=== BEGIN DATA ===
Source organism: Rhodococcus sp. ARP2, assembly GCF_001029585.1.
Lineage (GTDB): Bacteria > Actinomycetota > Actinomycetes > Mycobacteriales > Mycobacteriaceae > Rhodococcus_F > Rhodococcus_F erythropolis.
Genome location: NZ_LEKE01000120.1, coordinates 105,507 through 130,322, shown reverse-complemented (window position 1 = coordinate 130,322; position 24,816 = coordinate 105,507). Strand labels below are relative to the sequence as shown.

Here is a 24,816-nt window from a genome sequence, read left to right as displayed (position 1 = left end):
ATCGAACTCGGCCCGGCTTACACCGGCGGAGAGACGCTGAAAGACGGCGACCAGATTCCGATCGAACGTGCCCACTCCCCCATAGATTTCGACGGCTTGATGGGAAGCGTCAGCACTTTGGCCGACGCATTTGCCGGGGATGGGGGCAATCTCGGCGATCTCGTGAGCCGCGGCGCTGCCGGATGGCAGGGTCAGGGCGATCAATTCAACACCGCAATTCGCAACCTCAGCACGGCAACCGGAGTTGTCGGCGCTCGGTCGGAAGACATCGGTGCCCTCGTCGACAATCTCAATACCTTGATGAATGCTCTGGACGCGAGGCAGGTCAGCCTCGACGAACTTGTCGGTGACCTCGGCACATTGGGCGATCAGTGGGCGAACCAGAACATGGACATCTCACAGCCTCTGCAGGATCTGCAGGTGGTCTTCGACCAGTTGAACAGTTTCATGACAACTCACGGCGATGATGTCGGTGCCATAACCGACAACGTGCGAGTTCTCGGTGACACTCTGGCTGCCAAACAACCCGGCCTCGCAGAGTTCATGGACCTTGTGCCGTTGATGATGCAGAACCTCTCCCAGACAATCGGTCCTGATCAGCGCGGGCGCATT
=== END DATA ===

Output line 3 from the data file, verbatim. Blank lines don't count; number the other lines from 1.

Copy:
Genome location: NZ_LEKE01000120.1, coordinates 105,507 through 130,322, shown reverse-complemented (window position 1 = coordinate 130,322; position 24,816 = coordinate 105,507). Strand labels below are relative to the sequence as shown.